Jeremy Sicklick @JeremySicklick
CEO & CO-FOUNDER | HouseCanary
HouseCanary CEO weighs in on the latest Wall Street Journal article
As The Wall Street Journal noted in a recent story, “federal regulators have proposed loosening real-estate appraisal requirements to enable a majority of U.S. homes to be bought and sold without being evaluated by a licensed human appraiser.”
And as I stated in the article, this change would be a win-win for both consumers and lenders — reducing the cost of buying a home for consumers, speeding up home sales by days and potentially weeks, and eliminating human errors and bias from the home valuation process.
Regulators are specifically talking about raising the de minimis cap for evaluations, currently set at $250,000, to $400,000. A full human-driven appraisal is currently necessary for mortgage, home equity, and other real estate-related loans for more than $250,000, and this change would mean that amount will be increased to $400,000, leaving the door open for alternative appraisal products for loans for $400,000 or less.
Why would regulators want to do this? A couple of reasons: First, appraisers are humans — usually well-qualified and superbly trained humans who know their craft, but like any other person, appraisers have good days and bad days; their work is subject to bias and human error, much of which can be eliminated by basing a home valuation on deep data and analytics instead of one person’s opinion. “Although appraisals are based on criteria such as sales of recent comparable homes, they are sometimes more art than science,” wrote the Journal, adding that appraisers “came under fire following the housing crisis, shouldering much blame for inflating home prices at lenders’ behest.”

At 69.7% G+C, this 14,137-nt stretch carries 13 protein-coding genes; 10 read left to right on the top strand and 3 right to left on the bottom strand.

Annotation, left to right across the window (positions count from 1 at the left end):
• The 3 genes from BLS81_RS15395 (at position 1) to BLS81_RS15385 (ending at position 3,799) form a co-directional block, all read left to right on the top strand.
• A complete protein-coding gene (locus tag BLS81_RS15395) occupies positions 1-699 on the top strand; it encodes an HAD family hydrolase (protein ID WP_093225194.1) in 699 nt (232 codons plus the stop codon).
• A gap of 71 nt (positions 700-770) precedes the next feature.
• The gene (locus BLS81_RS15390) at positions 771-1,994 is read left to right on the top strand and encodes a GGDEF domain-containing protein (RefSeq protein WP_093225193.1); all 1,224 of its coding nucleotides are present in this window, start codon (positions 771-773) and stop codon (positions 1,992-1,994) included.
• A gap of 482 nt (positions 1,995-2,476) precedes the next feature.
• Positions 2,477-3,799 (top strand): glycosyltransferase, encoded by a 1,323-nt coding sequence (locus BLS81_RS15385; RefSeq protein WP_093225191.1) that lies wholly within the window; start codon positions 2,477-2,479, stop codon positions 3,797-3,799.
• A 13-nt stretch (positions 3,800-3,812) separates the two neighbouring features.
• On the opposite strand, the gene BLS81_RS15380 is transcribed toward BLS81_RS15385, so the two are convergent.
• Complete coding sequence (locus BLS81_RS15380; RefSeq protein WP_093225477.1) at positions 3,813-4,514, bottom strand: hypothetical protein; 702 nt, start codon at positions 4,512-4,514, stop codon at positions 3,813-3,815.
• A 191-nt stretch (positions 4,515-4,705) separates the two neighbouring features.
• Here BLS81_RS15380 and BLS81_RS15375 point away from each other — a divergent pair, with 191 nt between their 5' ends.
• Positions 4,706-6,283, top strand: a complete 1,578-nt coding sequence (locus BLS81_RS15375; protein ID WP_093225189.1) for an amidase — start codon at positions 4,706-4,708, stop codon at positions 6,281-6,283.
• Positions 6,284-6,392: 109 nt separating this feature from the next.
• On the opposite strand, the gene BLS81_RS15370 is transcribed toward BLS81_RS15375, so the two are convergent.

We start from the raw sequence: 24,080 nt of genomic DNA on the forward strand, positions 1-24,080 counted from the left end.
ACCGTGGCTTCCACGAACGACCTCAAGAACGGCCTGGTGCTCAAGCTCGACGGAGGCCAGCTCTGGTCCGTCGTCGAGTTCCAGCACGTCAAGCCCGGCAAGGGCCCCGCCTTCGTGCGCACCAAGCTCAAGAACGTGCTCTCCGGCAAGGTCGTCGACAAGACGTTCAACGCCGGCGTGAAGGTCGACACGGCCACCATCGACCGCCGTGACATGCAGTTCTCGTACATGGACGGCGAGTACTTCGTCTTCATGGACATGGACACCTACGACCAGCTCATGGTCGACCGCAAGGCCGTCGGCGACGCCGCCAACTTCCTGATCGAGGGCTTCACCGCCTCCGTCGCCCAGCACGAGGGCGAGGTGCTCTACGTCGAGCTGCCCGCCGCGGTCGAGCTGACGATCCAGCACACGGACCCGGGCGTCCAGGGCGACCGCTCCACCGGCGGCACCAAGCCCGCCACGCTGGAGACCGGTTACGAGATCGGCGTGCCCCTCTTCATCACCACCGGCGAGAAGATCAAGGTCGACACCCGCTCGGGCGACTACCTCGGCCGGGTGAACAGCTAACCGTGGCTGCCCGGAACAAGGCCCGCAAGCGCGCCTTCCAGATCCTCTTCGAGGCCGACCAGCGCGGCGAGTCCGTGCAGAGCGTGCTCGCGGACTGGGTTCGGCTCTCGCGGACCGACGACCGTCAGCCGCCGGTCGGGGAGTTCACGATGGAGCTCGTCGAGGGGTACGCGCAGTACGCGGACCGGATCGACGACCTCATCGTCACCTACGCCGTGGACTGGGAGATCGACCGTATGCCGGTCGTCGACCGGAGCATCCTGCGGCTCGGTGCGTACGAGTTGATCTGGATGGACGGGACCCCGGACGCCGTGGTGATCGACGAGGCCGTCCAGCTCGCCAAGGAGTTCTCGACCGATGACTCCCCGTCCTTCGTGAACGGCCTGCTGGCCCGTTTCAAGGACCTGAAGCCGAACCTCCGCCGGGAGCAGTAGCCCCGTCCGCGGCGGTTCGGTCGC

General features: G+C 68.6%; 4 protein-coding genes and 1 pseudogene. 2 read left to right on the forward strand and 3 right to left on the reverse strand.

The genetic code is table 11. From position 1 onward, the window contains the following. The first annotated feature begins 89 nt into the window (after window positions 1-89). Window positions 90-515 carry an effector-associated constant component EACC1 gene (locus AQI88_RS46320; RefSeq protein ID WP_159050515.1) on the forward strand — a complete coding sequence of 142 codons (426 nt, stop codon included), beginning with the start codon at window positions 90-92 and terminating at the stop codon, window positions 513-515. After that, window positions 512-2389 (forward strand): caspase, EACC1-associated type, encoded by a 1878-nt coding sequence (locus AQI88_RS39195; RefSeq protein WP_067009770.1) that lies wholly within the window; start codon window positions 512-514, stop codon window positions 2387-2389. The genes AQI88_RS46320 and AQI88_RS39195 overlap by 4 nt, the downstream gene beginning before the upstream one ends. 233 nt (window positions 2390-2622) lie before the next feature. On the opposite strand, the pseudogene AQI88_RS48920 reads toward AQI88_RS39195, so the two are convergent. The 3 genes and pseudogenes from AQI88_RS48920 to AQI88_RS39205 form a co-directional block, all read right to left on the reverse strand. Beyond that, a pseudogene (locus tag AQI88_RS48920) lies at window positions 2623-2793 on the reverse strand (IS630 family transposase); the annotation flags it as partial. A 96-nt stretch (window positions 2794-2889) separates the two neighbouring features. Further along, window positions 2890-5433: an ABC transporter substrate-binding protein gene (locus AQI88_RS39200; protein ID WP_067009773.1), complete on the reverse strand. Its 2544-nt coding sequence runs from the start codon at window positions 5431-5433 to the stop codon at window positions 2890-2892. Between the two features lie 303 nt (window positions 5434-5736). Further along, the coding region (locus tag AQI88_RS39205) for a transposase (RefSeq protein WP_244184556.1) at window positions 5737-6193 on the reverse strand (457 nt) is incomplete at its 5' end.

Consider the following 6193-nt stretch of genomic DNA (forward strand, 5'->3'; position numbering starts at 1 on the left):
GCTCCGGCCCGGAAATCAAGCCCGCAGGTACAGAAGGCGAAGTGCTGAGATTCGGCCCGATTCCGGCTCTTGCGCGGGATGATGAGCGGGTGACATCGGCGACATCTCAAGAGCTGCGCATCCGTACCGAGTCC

Second, there is a scarcity of appraisers operating in the country today. “Since the housing crash, the number of appraiser credentials in the U.S. has declined about 21%, to fewer than 96,000, according to a federal group that governs the profession,” noted the Wall Street Journal. This means that in rural areas or markets with a high number of real estate sales, it can be difficult to find an appraiser, which in turn means that consumers have to wait longer to close a real estate sale.
Since 2013, HouseCanary has been building home valuation products that minimize risk and improve the borrower experience — helping people make better real estate decisions by providing deep, relevant context about a home’s block, neighborhood, and surrounding market, including forecasts, rental yield and monthly rental estimates, and much more. I’m excited to see that the housing market is beginning to catch up with the work we’re doing. And I look forward to the possibility that more lenders, homeowners, and others involved in real estate transactions will be able to use the tools we’ve honed using some of the best minds in data science and artificial intelligence.